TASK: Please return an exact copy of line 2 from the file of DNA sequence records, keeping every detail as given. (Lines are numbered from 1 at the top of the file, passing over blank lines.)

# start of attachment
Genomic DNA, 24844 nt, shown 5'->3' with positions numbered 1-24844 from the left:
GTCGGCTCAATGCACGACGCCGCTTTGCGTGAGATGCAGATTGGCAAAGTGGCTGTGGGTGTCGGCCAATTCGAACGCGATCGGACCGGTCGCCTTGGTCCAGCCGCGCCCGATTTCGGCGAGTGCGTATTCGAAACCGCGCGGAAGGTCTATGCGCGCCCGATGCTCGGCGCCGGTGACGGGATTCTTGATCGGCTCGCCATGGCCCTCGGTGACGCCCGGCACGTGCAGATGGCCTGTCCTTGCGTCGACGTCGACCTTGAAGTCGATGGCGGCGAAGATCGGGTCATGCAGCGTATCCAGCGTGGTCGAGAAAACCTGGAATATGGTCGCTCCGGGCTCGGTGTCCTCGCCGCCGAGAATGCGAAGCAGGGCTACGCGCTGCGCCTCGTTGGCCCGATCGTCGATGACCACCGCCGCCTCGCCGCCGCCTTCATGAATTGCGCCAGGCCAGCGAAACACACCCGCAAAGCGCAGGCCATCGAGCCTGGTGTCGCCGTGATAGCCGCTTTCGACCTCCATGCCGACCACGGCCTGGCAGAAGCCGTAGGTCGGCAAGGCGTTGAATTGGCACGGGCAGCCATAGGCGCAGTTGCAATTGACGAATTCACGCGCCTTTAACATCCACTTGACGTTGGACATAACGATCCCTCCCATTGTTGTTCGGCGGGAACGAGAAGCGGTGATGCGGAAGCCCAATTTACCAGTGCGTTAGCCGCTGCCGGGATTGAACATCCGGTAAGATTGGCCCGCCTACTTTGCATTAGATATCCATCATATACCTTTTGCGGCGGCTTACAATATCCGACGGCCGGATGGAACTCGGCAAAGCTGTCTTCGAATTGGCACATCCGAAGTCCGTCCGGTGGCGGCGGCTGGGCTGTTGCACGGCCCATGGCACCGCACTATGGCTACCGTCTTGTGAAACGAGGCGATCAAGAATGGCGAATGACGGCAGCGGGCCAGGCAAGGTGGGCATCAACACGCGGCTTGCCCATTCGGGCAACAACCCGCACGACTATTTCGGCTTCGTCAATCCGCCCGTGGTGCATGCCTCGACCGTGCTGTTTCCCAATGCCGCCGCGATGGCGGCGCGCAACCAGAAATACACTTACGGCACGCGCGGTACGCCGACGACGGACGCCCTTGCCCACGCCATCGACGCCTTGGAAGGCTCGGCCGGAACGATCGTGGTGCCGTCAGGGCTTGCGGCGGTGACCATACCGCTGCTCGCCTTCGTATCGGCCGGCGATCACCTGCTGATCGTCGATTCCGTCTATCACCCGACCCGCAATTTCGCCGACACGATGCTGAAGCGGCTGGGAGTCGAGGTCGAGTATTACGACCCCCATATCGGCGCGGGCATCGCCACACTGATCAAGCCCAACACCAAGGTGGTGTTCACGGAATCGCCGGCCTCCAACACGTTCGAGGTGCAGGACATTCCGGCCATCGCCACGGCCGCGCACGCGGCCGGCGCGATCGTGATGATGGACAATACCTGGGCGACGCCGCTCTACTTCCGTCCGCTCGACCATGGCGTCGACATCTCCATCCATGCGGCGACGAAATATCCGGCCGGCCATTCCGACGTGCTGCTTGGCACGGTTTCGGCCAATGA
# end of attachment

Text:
GTCGGCTCAATGCACGACGCCGCTTTGCGTGAGATGCAGATTGGCAAAGTGGCTGTGGGTGTCGGCCAATTCGAACGCGATCGGACCGGTCGCCTTGGTCCAGCCGCGCCCGATTTCGGCGAGTGCGTATTCGAAACCGCGCGGAAGGTCTATGCGCGCCCGATGCTCGGCGCCGGTGACGGGATTCTTGATCGGCTCGCCATGGCCCTCGGTGACGCCCGGCACGTGCAGATGGCCTGTCCTTGCGTCGACGTCGACCTTGAAGTCGATGGCGGCGAAGATCGGGTCATGCAGCGTATCCAGCGTGGTCGAGAAAACCTGGAATATGGTCGCTCCGGGCTCGGTGTCCTCGCCGCCGAGAATGCGAAGCAGGGCTACGCGCTGCGCCTCGTTGGCCCGATCGTCGATGACCACCGCCGCCTCGCCGCCGCCTTCATGAATTGCGCCAGGCCAGCGAAACACACCCGCAAAGCGCAGGCCATCGAGCCTGGTGTCGCCGTGATAGCCGCTTTCGACCTCCATGCCGACCACGGCCTGGCAGAAGCCGTAGGTCGGCAAGGCGTTGAATTGGCACGGGCAGCCATAGGCGCAGTTGCAATTGACGAATTCACGCGCCTTTAACATCCACTTGACGTTGGACATAACGATCCCTCCCATTGTTGTTCGGCGGGAACGAGAAGCGGTGATGCGGAAGCCCAATTTACCAGTGCGTTAGCCGCTGCCGGGATTGAACATCCGGTAAGATTGGCCCGCCTACTTTGCATTAGATATCCATCATATACCTTTTGCGGCGGCTTACAATATCCGACGGCCGGATGGAACTCGGCAAAGCTGTCTTCGAATTGGCACATCCGAAGTCCGTCCGGTGGCGGCGGCTGGGCTGTTGCACGGCCCATGGCACCGCACTATGGCTACCGTCTTGTGAAACGAGGCGATCAAGAATGGCGAATGACGGCAGCGGGCCAGGCAAGGTGGGCATCAACACGCGGCTTGCCCATTCGGGCAACAACCCGCACGACTATTTCGGCTTCGTCAATCCGCCCGTGGTGCATGCCTCGACCGTGCTGTTTCCCAATGCCGCCGCGATGGCGGCGCGCAACCAGAAATACACTTACGGCACGCGCGGTACGCCGACGACGGACGCCCTTGCCCACGCCATCGACGCCTTGGAAGGCTCGGCCGGAACGATCGTGGTGCCGTCAGGGCTTGCGGCGGTGACCATACCGCTGCTCGCCTTCGTATCGGCCGGCGATCACCTGCTGATCGTCGATTCCGTCTATCACCCGACCCGCAATTTCGCCGACACGATGCTGAAGCGGCTGGGAGTCGAGGTCGAGTATTACGACCCCCATATCGGCGCGGGCATCGCCACACTGATCAAGCCCAACACCAAGGTGGTGTTCACGGAATCGCCGGCCTCCAACACGTTCGAGGTGCAGGACATTCCGGCCATCGCCACGGCCGCGCACGCGGCCGGCGCGATCGTGATGATGGACAATACCTGGGCGACGCCGCTCTACTTCCGTCCGCTCGACCATGGCGTCGACATCTCCATCCATGCGGCGACGAAATATCCGGCCGGCCATTCCGACGTGCTGCTTGGCACGGTTTCGGCCAATGA